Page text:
Never Forget.

I don’t know what today holds for me – or any of us, for that matter.

But I know this: This day and every day of freedom we have enjoyed – and taken for granted – has been paid for by others. Our freedom has been paid for by men and women who left their lives behind, donned uniforms and set foot on foreign soil, never knowing if they’d ever see home again. Our freedom has been paid for…

In lost time.

In innocence.

In blood. Rivers of blood. Humanity has spilled enough blood to wash our society away.

But we have endured. We have survived. We have carried on, building lives that fulfill us and distract us from seeing the ghosts of those who have died so that future generations could continue living.

But they are they are there.

Always.

My grandfather was not a decorated soldier, but he fought. He was a boy when he joined the Polish resistance during the Second World War. He saw his friends executed, their bodies burned in the street. He fled Poland and eventually arrived in Germany as the war was reaching its bloody climax.

Grandpa may have inspired the phrase, “Out of the frying pan and into the fire.”

My grandparents met in Germany. My grandfather was a security officer for the United nations at a temporary holding camp for prisoners of war.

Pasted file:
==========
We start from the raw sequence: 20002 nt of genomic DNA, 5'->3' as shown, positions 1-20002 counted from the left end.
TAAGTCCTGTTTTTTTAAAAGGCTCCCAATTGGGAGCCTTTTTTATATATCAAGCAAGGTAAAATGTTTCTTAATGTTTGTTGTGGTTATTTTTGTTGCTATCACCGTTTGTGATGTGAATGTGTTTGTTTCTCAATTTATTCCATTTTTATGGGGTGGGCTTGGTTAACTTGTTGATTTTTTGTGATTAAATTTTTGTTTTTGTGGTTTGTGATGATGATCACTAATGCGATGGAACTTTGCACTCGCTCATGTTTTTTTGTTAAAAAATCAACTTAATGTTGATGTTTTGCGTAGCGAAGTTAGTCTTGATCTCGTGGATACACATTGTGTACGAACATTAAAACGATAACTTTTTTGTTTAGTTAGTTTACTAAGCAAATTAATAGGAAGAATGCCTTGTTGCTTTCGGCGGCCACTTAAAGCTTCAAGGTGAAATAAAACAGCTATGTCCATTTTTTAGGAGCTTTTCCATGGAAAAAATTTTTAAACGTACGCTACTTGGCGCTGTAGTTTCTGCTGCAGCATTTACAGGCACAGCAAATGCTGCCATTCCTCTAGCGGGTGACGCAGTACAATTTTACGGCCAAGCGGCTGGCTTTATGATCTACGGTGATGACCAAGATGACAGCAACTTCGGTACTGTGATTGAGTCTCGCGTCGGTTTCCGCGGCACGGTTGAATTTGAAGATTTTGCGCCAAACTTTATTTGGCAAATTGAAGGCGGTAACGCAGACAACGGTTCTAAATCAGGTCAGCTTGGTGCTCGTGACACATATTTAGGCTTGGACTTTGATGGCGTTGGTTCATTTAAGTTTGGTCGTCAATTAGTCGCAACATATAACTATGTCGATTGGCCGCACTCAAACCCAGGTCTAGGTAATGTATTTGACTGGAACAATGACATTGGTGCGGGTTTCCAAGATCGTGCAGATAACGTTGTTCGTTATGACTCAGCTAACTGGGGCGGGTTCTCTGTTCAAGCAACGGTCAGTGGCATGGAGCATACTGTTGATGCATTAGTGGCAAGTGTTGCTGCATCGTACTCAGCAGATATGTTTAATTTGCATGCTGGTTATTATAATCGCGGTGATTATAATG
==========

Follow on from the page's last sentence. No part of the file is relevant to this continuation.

My grandmother, a nurse at a Nazi war hospital, was not.

Theirs was an unconventional romance to say the least. But I’ve always loved the fact their love sprouted from the horror of war. Never mind the image of a lone flower on a battlefield. Lovers thrown together by battle, that to me, is a testament to the resilience of humanity. My grandfather survived the war but he never really returned from the battlefield. He drank to forget. He tried to wash the rivers of blood away with alcohol. He tried to forget.

But I never will.

I have little more to offer.

Enjoy the day, my friends. Savor your freedom, today, and every day that follows.

For your freedom has been bought and paid for at an unbelievable cost. A bloody cost. A cost many of us would hesitate to pay. Those of us who aren’t true heroes, that is.

We romanticize veterans. We elevate them. But the truth is, they were simply men and women who sacrificed everything of value simply because their country asked them to. How many of us can say we have that courage within?

I hope we never have to find out.

To the ghosts of the Fallen, to my grandfather, I say this.

Thank you.

 

About The Hook

Husband. Father. Bellman. Author of The Bellman Chronicles. Reader of comic books and observer and chronicler of the human condition. And to my wife's eternal dismay, a mere mortal and non-vampire. I'm often told I look like your uncle, cousin, etc. If I wore a hat, I'd hang it on a hat rack in my home in Niagara Falls, Canada. You can call me The Hook, everyone else does.
This entry was posted in Hotel Life and tagged , , , , , , , . Bookmark the permalink.

17 Responses to Never Forget.

  1. REDdog says:

    Amen and respect Hook…we are the fortunate ones, to be sure

  2. H.E. ELLIS says:

    What a beautiful love story to come out of such a horrific time. You honor your grandparents by sharing their story here. Thank you, Hook.

  3. Austin says:

    Beautifully stated! Happy Veterans Day…

  4. Norm 2.0 says:

    Well said – great post!

  5. Paul says: